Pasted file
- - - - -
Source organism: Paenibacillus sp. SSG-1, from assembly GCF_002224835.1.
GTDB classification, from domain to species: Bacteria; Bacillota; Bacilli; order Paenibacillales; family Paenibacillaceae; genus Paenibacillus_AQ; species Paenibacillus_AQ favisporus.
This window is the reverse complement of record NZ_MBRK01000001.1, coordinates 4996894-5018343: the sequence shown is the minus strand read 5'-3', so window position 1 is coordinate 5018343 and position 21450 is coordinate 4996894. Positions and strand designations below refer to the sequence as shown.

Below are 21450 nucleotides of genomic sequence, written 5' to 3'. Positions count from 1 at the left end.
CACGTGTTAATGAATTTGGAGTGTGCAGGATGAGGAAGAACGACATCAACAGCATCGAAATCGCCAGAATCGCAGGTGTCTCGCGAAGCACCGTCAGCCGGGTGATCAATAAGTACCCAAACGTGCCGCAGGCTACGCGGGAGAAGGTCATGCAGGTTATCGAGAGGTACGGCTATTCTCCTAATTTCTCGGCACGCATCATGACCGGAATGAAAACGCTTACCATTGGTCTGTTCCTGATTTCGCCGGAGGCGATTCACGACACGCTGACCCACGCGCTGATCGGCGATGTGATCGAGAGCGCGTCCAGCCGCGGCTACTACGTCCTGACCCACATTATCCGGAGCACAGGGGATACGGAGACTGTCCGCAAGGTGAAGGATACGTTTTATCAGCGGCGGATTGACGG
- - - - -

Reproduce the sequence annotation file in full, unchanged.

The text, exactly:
Source organism: Paenibacillus sp. SSG-1, from assembly GCF_002224835.1.
GTDB classification, from domain to species: Bacteria; Bacillota; Bacilli; order Paenibacillales; family Paenibacillaceae; genus Paenibacillus_AQ; species Paenibacillus_AQ favisporus.
This window is the reverse complement of record NZ_MBRK01000001.1, coordinates 4996894-5018343: the sequence shown is the minus strand read 5'-3', so window position 1 is coordinate 5018343 and position 21450 is coordinate 4996894. Positions and strand designations below refer to the sequence as shown.

Below are 21450 nucleotides of genomic sequence, written 5' to 3'. Positions count from 1 at the left end.
CACGTGTTAATGAATTTGGAGTGTGCAGGATGAGGAAGAACGACATCAACAGCATCGAAATCGCCAGAATCGCAGGTGTCTCGCGAAGCACCGTCAGCCGGGTGATCAATAAGTACCCAAACGTGCCGCAGGCTACGCGGGAGAAGGTCATGCAGGTTATCGAGAGGTACGGCTATTCTCCTAATTTCTCGGCACGCATCATGACCGGAATGAAAACGCTTACCATTGGTCTGTTCCTGATTTCGCCGGAGGCGATTCACGACACGCTGACCCACGCGCTGATCGGCGATGTGATCGAGAGCGCGTCCAGCCGCGGCTACTACGTCCTGACCCACATTATCCGGAGCACAGGGGATACGGAGACTGTCCGCAAGGTGAAGGATACGTTTTATCAGCGGCGGATTGACGG